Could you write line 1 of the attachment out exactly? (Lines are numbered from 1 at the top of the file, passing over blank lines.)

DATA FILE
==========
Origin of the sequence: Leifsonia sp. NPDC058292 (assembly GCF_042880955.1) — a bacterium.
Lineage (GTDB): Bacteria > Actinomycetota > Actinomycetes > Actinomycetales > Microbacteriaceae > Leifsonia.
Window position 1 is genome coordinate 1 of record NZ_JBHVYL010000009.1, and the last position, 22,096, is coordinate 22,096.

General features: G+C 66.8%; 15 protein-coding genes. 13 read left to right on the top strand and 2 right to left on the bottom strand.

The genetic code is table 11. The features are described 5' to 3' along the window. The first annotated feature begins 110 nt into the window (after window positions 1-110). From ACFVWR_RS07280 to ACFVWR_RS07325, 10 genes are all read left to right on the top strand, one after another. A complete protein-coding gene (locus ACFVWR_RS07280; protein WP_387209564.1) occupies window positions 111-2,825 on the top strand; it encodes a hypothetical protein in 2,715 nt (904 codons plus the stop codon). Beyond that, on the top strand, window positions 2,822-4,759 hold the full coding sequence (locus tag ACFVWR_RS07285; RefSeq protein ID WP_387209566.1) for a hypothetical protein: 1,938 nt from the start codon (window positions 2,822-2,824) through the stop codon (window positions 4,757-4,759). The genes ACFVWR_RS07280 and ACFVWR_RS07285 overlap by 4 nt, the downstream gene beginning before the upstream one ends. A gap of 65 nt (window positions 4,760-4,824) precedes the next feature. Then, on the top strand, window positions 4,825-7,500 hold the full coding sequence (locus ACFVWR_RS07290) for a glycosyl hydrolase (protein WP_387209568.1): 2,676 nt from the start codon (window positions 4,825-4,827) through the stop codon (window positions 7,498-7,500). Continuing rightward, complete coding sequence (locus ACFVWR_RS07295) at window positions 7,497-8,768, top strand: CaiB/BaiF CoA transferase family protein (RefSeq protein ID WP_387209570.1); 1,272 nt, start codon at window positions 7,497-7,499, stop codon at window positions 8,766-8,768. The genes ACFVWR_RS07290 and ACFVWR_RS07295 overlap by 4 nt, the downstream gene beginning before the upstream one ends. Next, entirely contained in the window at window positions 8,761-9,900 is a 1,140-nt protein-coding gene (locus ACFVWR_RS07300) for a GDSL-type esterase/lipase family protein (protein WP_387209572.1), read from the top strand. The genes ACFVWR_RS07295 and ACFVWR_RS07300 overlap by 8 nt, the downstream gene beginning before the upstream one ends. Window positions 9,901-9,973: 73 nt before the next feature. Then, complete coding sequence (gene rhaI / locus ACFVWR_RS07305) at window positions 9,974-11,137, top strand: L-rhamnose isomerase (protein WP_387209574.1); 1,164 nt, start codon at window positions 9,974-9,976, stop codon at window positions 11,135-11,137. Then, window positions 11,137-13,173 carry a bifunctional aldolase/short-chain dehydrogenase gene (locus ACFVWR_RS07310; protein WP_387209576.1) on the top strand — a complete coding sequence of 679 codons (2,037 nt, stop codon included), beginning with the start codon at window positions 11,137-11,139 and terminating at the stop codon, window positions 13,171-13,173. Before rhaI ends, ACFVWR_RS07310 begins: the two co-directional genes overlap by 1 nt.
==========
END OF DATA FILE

Origin of the sequence: Leifsonia sp. NPDC058292 (assembly GCF_042880955.1) — a bacterium.